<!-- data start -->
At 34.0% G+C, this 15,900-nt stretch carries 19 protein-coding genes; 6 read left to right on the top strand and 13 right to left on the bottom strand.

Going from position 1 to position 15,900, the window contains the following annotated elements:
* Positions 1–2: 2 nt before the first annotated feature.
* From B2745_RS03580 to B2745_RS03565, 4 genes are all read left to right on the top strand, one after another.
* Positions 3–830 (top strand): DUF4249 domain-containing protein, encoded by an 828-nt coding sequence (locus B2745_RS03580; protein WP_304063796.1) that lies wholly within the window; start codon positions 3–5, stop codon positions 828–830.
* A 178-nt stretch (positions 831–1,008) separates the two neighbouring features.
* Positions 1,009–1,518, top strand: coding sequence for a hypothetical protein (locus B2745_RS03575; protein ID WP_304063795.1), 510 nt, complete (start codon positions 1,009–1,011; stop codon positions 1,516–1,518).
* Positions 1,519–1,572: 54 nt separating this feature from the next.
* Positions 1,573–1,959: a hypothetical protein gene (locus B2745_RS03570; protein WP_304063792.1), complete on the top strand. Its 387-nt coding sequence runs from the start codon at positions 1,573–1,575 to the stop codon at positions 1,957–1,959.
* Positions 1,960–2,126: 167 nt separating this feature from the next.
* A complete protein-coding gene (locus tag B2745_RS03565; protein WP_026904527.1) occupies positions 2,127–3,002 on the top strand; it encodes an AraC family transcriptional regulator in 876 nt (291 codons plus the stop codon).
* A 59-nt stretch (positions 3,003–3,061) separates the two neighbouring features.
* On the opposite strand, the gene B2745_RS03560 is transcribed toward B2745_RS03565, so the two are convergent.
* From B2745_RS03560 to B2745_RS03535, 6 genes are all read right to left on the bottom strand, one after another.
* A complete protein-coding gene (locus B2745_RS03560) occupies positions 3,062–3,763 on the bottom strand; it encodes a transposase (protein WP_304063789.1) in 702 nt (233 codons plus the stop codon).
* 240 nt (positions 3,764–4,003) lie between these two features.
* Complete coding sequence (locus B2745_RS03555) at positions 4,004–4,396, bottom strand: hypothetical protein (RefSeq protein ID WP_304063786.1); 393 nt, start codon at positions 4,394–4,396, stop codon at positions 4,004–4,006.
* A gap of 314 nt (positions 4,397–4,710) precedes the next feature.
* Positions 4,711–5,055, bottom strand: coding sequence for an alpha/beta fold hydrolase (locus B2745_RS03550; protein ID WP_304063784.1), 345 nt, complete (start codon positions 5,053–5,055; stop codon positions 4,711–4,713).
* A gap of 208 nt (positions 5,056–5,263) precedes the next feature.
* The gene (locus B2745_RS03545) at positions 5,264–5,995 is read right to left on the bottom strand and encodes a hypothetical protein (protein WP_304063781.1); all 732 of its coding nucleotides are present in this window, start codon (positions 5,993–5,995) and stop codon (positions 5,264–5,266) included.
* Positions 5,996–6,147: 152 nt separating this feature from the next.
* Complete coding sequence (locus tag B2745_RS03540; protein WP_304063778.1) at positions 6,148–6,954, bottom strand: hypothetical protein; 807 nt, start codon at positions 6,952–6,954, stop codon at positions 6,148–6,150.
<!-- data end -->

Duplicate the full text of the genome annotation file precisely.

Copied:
At 34.0% G+C, this 15,900-nt stretch carries 19 protein-coding genes; 6 read left to right on the top strand and 13 right to left on the bottom strand.

Going from position 1 to position 15,900, the window contains the following annotated elements:
* Positions 1–2: 2 nt before the first annotated feature.
* From B2745_RS03580 to B2745_RS03565, 4 genes are all read left to right on the top strand, one after another.
* Positions 3–830 (top strand): DUF4249 domain-containing protein, encoded by an 828-nt coding sequence (locus B2745_RS03580; protein WP_304063796.1) that lies wholly within the window; start codon positions 3–5, stop codon positions 828–830.
* A 178-nt stretch (positions 831–1,008) separates the two neighbouring features.
* Positions 1,009–1,518, top strand: coding sequence for a hypothetical protein (locus B2745_RS03575; protein ID WP_304063795.1), 510 nt, complete (start codon positions 1,009–1,011; stop codon positions 1,516–1,518).
* Positions 1,519–1,572: 54 nt separating this feature from the next.
* Positions 1,573–1,959: a hypothetical protein gene (locus B2745_RS03570; protein WP_304063792.1), complete on the top strand. Its 387-nt coding sequence runs from the start codon at positions 1,573–1,575 to the stop codon at positions 1,957–1,959.
* Positions 1,960–2,126: 167 nt separating this feature from the next.
* A complete protein-coding gene (locus tag B2745_RS03565; protein WP_026904527.1) occupies positions 2,127–3,002 on the top strand; it encodes an AraC family transcriptional regulator in 876 nt (291 codons plus the stop codon).
* A 59-nt stretch (positions 3,003–3,061) separates the two neighbouring features.
* On the opposite strand, the gene B2745_RS03560 is transcribed toward B2745_RS03565, so the two are convergent.
* From B2745_RS03560 to B2745_RS03535, 6 genes are all read right to left on the bottom strand, one after another.
* A complete protein-coding gene (locus B2745_RS03560) occupies positions 3,062–3,763 on the bottom strand; it encodes a transposase (protein WP_304063789.1) in 702 nt (233 codons plus the stop codon).
* 240 nt (positions 3,764–4,003) lie between these two features.
* Complete coding sequence (locus B2745_RS03555) at positions 4,004–4,396, bottom strand: hypothetical protein (RefSeq protein ID WP_304063786.1); 393 nt, start codon at positions 4,394–4,396, stop codon at positions 4,004–4,006.
* A gap of 314 nt (positions 4,397–4,710) precedes the next feature.
* Positions 4,711–5,055, bottom strand: coding sequence for an alpha/beta fold hydrolase (locus B2745_RS03550; protein ID WP_304063784.1), 345 nt, complete (start codon positions 5,053–5,055; stop codon positions 4,711–4,713).
* A gap of 208 nt (positions 5,056–5,263) precedes the next feature.
* The gene (locus B2745_RS03545) at positions 5,264–5,995 is read right to left on the bottom strand and encodes a hypothetical protein (protein WP_304063781.1); all 732 of its coding nucleotides are present in this window, start codon (positions 5,993–5,995) and stop codon (positions 5,264–5,266) included.
* Positions 5,996–6,147: 152 nt separating this feature from the next.
* Complete coding sequence (locus tag B2745_RS03540; protein WP_304063778.1) at positions 6,148–6,954, bottom strand: hypothetical protein; 807 nt, start codon at positions 6,952–6,954, stop codon at positions 6,148–6,150.